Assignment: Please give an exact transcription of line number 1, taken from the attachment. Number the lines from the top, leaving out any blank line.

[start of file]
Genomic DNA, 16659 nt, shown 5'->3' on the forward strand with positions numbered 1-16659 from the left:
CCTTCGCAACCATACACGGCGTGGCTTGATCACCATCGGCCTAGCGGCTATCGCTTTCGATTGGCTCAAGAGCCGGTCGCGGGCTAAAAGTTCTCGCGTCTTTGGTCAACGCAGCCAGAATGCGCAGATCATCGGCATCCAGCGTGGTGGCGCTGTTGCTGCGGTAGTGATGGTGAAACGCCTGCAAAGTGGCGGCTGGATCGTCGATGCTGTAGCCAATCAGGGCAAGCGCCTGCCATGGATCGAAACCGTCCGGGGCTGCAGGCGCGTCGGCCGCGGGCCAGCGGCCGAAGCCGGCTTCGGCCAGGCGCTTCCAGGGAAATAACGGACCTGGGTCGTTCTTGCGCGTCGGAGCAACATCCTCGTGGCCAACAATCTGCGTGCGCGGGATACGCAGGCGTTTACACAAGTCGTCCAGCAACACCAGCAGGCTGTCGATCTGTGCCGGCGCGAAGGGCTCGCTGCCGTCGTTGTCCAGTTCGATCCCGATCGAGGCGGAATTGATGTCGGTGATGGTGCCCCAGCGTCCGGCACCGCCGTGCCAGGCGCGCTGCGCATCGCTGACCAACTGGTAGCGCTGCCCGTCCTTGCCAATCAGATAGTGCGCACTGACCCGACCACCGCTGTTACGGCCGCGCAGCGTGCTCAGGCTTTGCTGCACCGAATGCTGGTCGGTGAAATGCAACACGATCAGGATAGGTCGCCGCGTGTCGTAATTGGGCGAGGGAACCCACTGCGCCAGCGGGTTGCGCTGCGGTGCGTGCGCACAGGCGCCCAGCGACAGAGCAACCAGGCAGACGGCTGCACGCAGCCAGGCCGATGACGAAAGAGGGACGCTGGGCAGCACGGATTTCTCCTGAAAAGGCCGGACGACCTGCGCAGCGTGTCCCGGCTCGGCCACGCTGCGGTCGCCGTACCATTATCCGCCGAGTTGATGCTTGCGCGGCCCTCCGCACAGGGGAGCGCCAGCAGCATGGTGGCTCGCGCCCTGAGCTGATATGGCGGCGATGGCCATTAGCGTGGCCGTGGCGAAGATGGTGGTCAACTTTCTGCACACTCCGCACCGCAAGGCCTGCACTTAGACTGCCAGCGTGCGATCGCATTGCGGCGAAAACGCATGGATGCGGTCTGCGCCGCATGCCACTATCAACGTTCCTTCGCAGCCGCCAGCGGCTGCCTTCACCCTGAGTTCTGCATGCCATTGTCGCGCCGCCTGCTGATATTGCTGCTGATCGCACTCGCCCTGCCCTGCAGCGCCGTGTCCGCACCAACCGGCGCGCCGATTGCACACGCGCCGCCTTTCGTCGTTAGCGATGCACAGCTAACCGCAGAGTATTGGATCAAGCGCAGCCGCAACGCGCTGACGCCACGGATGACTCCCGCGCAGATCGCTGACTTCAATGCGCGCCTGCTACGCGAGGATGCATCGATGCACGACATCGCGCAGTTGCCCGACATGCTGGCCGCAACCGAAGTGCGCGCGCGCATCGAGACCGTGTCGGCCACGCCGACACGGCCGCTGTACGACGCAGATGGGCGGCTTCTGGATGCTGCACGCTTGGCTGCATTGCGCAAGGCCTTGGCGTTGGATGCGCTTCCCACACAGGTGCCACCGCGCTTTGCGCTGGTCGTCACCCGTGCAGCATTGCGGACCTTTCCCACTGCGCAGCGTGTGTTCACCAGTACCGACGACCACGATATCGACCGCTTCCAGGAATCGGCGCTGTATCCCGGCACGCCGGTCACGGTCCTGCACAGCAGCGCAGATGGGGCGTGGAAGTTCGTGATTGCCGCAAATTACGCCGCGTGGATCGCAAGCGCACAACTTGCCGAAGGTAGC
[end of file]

Genomic DNA, 16659 nt, shown 5'->3' on the forward strand with positions numbered 1-16659 from the left: